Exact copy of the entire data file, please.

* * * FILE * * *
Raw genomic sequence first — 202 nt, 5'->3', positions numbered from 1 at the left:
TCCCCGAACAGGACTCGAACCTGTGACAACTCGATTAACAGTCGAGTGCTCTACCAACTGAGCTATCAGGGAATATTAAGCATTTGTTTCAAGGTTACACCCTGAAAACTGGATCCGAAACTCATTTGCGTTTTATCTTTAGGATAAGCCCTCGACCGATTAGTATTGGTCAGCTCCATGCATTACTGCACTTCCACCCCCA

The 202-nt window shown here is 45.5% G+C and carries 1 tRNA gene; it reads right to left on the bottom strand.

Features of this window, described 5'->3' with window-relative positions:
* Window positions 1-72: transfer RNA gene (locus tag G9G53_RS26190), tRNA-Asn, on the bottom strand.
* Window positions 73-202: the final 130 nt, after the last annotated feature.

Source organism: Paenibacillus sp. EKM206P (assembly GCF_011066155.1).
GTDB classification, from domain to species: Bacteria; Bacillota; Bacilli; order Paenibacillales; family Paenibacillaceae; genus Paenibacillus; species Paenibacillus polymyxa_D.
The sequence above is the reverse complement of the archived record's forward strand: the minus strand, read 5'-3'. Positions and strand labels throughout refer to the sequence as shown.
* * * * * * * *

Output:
Raw genomic sequence first — 202 nt, 5'->3', positions numbered from 1 at the left:
TCCCCGAACAGGACTCGAACCTGTGACAACTCGATTAACAGTCGAGTGCTCTACCAACTGAGCTATCAGGGAATATTAAGCATTTGTTTCAAGGTTACACCCTGAAAACTGGATCCGAAACTCATTTGCGTTTTATCTTTAGGATAAGCCCTCGACCGATTAGTATTGGTCAGCTCCATGCATTACTGCACTTCCACCCCCA

The 202-nt window shown here is 45.5% G+C and carries 1 tRNA gene; it reads right to left on the bottom strand.

Features of this window, described 5'->3' with window-relative positions:
* Window positions 1-72: transfer RNA gene (locus tag G9G53_RS26190), tRNA-Asn, on the bottom strand.
* Window positions 73-202: the final 130 nt, after the last annotated feature.

Source organism: Paenibacillus sp. EKM206P (assembly GCF_011066155.1).
GTDB classification, from domain to species: Bacteria; Bacillota; Bacilli; order Paenibacillales; family Paenibacillaceae; genus Paenibacillus; species Paenibacillus polymyxa_D.
The sequence above is the reverse complement of the archived record's forward strand: the minus strand, read 5'-3'. Positions and strand labels throughout refer to the sequence as shown.